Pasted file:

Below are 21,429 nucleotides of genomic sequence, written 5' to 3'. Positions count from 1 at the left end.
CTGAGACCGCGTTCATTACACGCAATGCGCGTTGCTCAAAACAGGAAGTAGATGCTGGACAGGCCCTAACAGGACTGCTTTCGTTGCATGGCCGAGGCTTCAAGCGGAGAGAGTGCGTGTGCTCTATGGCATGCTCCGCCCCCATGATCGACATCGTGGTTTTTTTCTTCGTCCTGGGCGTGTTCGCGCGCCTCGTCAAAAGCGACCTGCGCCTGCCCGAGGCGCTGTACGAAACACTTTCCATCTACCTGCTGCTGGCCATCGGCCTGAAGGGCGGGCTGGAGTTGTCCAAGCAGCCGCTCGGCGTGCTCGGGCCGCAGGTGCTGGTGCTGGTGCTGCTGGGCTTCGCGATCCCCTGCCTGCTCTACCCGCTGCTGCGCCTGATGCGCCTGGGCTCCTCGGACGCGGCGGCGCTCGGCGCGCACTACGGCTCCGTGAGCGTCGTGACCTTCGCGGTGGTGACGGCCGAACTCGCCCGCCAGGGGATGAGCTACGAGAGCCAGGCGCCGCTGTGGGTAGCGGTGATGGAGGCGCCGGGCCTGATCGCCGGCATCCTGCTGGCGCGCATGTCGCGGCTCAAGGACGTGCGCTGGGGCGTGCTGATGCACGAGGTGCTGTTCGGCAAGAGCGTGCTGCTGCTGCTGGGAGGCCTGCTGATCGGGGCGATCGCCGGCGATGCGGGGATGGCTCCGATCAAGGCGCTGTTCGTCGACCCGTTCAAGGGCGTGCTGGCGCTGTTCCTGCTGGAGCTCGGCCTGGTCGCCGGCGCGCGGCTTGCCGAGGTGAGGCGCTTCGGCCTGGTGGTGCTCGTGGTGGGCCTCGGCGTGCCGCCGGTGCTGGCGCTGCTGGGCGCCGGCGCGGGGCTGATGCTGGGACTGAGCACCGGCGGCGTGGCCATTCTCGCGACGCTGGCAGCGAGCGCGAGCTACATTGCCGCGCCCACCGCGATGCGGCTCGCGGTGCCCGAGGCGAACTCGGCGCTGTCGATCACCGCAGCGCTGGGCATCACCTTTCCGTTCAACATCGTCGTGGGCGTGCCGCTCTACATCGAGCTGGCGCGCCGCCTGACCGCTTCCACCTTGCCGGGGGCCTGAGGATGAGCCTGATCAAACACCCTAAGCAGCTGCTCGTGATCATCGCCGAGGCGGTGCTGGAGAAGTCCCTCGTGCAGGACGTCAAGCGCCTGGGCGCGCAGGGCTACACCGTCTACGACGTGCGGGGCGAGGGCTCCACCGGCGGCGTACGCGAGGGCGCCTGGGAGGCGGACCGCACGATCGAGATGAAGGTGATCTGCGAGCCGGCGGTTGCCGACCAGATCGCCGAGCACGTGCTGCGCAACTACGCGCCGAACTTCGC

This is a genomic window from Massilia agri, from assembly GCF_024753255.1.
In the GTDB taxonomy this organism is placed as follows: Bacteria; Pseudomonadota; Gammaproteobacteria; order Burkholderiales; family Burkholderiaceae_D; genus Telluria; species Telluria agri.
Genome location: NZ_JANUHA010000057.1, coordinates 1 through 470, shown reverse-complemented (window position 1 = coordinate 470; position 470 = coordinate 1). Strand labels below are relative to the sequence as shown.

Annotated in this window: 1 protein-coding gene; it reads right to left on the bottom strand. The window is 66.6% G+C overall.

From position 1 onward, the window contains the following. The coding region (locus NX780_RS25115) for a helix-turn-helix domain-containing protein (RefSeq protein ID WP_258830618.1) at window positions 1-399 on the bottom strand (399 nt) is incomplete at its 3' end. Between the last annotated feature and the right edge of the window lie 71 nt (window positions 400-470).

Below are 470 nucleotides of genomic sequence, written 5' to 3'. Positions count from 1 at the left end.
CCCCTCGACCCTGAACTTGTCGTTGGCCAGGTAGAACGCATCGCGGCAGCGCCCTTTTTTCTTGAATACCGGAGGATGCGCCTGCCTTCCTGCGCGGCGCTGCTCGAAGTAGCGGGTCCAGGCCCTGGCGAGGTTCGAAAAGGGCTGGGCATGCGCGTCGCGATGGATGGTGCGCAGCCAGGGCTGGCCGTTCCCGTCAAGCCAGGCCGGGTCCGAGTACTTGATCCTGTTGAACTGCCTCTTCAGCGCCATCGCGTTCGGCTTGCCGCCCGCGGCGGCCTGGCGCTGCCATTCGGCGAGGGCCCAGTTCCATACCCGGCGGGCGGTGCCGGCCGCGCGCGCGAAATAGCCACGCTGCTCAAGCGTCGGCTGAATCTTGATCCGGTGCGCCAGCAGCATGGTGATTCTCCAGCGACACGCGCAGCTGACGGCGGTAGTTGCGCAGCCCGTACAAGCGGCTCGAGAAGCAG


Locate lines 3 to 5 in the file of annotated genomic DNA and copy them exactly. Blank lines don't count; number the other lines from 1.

This is a genomic window from Massilia agri, from assembly GCF_024753255.1.
In the GTDB taxonomy this organism is placed as follows: Bacteria; Pseudomonadota; Gammaproteobacteria; order Burkholderiales; family Burkholderiaceae_D; genus Telluria; species Telluria agri.
Genome location: NZ_JANUHA010000057.1, coordinates 1 through 470, shown reverse-complemented (window position 1 = coordinate 470; position 470 = coordinate 1). Strand labels below are relative to the sequence as shown.